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Grant Cruikshank leads Colorado College with his Olympic parents as his role models

The junior left wing from Delafield, Wis., has been hot, picking up 5 goals, 2 assists and is a plus-6 in his last 4 games. The team captain's parents are former Team USA Olympic speed skaters Dave Cruikshank and Bonnie Blair, a five-time gold medalist

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Colorado College forward Grant Cruikshank (21), defenseman Bryan Yoon (4) and Minnesota Duluth forward Nick Swaney (23) compete for the puck in the first period Sunday, Dec. 13, at Baxter Arena in the NCHC Pod in Omaha. Tyler Schank / Forum News Service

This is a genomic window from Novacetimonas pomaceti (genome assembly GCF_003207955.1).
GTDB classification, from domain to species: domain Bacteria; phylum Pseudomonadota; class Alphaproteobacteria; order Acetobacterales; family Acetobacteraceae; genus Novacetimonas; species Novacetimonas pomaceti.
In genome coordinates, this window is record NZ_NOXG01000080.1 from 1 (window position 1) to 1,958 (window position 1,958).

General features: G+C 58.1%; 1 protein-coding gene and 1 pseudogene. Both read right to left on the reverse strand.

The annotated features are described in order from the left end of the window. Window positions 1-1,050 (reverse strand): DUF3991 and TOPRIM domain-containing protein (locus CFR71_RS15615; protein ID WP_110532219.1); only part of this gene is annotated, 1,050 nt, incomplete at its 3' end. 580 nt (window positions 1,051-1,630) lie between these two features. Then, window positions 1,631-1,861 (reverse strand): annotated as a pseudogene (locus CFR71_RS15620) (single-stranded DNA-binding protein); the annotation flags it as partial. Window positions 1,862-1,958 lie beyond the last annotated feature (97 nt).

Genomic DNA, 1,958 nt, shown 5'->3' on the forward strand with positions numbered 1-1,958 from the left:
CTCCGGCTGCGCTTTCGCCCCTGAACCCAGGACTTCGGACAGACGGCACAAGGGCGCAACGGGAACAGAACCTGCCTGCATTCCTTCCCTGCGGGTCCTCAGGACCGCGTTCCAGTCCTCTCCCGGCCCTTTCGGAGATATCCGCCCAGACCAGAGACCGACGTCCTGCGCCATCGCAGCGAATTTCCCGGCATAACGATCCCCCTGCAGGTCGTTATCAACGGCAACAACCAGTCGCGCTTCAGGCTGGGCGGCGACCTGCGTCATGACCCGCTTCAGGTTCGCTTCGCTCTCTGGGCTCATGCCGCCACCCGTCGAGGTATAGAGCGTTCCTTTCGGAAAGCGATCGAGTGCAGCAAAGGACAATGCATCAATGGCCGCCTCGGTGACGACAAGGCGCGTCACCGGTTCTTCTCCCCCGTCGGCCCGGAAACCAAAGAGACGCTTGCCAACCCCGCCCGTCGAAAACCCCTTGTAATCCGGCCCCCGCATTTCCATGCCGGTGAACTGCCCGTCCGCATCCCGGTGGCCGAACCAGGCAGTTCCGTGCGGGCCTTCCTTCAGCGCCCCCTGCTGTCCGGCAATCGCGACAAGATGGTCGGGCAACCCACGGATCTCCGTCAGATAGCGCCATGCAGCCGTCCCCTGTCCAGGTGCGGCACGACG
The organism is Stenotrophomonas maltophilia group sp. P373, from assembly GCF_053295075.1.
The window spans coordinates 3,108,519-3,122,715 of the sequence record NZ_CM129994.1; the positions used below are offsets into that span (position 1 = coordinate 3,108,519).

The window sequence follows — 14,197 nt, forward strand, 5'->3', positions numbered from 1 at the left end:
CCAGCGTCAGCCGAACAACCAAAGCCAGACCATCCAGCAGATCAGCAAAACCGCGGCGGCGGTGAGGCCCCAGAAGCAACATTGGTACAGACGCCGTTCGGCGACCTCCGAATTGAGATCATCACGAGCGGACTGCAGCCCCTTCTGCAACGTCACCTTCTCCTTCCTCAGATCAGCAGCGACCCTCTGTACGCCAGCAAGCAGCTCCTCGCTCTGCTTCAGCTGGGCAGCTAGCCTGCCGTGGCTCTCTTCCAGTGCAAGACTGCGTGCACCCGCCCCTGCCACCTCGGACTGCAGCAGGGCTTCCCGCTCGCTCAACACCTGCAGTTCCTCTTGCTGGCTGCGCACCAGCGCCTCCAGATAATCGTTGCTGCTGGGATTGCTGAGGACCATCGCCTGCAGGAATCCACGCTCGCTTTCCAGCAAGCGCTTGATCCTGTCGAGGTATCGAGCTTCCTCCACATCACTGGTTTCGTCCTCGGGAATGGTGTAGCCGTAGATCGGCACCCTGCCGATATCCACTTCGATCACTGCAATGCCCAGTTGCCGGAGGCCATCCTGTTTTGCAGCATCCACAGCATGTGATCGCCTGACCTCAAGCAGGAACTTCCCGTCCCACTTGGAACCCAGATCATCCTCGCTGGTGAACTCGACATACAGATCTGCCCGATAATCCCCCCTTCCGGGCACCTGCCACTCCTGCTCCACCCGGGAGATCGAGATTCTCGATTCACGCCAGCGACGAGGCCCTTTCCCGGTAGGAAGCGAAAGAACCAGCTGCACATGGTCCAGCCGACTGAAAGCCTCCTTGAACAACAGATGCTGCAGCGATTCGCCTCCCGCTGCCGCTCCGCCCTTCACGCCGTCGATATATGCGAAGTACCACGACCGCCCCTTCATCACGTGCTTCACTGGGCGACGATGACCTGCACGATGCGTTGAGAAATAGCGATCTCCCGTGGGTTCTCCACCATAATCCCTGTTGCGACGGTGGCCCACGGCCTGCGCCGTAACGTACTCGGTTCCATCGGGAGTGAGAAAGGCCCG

OMAHA, Neb. — Like many hockey players, Grant Cruikshank can pick out his mom's voice when he is playing, even when there are 10,000 fans in the stands.

"She has one of the loudest voices and I can still hear her when she comes to my college games," Cruikshank said with a laugh. "It can be sold out in Denver or North Dakota and I can still hear her from the bench or when I'm on the ice. She's got a super loud voice and she used to have a couple blow horns and I think she got them from the Nagano Olympics. You certainly perk up when those things go off."

Cruikshank's mother attended the 1998 Winter Olympics in Nagano, Japan, to support her husband Dave Cruikshank, who was a speed skater competing in his fourth Olympics. But before getting married in 1996, Bonnie Blair won five Olympic gold medals in speed skating and competed in four Olympic games.